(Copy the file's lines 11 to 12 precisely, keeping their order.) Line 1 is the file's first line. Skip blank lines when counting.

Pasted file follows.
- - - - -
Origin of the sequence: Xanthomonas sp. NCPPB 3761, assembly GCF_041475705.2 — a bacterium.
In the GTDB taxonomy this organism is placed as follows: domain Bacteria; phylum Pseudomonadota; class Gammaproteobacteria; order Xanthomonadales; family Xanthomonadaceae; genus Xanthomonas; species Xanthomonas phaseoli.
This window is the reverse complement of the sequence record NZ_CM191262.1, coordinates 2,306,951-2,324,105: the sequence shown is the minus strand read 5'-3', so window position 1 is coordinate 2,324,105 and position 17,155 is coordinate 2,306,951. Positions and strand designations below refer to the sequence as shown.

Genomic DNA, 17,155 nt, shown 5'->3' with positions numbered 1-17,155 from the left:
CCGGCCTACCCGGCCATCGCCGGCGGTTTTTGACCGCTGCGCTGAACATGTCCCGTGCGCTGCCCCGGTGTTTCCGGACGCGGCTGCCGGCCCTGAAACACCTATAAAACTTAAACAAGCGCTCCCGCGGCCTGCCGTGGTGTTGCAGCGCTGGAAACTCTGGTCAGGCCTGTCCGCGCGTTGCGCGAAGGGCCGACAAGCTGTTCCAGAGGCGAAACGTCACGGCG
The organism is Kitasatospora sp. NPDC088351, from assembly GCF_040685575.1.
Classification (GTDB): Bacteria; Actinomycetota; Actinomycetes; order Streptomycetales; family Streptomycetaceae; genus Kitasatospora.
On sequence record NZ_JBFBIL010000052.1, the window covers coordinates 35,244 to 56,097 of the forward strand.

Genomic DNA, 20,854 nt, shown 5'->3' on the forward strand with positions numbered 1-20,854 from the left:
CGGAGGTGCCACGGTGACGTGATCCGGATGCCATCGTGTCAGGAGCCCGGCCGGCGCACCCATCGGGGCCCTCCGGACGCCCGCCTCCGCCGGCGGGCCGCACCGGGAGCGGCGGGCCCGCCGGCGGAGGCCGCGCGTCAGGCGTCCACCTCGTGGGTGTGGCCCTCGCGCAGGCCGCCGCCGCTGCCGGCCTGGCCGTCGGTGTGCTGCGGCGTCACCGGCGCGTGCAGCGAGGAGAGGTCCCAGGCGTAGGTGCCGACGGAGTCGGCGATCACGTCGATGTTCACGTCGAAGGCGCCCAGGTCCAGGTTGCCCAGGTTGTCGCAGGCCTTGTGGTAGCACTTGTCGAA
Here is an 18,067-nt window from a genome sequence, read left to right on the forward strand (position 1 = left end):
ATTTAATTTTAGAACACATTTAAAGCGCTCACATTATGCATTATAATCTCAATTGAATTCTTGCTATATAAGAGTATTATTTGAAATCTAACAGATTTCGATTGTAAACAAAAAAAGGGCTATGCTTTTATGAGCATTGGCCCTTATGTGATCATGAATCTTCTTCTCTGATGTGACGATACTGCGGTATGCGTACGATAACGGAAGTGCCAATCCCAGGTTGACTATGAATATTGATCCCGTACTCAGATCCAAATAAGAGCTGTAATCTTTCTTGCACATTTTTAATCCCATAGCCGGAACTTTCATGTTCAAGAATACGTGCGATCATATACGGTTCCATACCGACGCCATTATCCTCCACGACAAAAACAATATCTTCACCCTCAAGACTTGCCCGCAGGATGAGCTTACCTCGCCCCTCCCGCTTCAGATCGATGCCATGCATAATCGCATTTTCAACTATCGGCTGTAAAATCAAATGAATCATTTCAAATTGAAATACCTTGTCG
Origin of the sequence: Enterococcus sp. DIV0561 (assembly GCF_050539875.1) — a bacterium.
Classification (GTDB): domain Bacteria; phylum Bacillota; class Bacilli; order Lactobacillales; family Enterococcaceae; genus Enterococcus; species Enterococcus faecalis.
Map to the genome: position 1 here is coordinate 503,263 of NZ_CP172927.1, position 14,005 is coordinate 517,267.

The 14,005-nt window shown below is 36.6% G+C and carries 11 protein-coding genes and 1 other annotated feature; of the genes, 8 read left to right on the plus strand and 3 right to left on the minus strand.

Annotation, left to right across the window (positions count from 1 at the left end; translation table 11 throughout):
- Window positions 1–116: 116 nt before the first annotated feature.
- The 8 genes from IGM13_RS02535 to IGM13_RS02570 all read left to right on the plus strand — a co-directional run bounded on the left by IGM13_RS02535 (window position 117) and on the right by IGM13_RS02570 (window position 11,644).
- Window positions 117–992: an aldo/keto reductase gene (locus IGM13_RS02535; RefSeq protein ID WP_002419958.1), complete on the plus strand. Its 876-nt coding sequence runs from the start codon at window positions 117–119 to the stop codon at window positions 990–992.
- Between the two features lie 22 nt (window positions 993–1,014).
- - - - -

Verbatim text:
Here is an 18,067-nt window from a genome sequence, read left to right on the forward strand (position 1 = left end):
ATTTAATTTTAGAACACATTTAAAGCGCTCACATTATGCATTATAATCTCAATTGAATTCTTGCTATATAAGAGTATTATTTGAAATCTAACAGATTTCGATTGTAAACAAAAAAAGGGCTATGCTTTTATGAGCATTGGCCCTTATGTGATCATGAATCTTCTTCTCTGATGTGACGATACTGCGGTATGCGTACGATAACGGAAGTGCCAATCCCAGGTTGACTATGAATATTGATCCCGTACTCAGATCCAAATAAGAGCTGTAATCTTTCTTGCACATTTTTAATCCCATAGCCGGAACTTTCATGTTCAAGAATACGTGCGATCATATACGGTTCCATACCGACGCCATTATCCTCCACGACAAAAACAATATCTTCACCCTCAAGACTTGCCCGCAGGATGAGCTTACCTCGCCCCTCCCGCTTCAGATCGATGCCATGCATAATCGCATTTTCAACTATCGGCTGTAAAATCAAATGAATCATTTCAAATTGAAATACCTTGTCG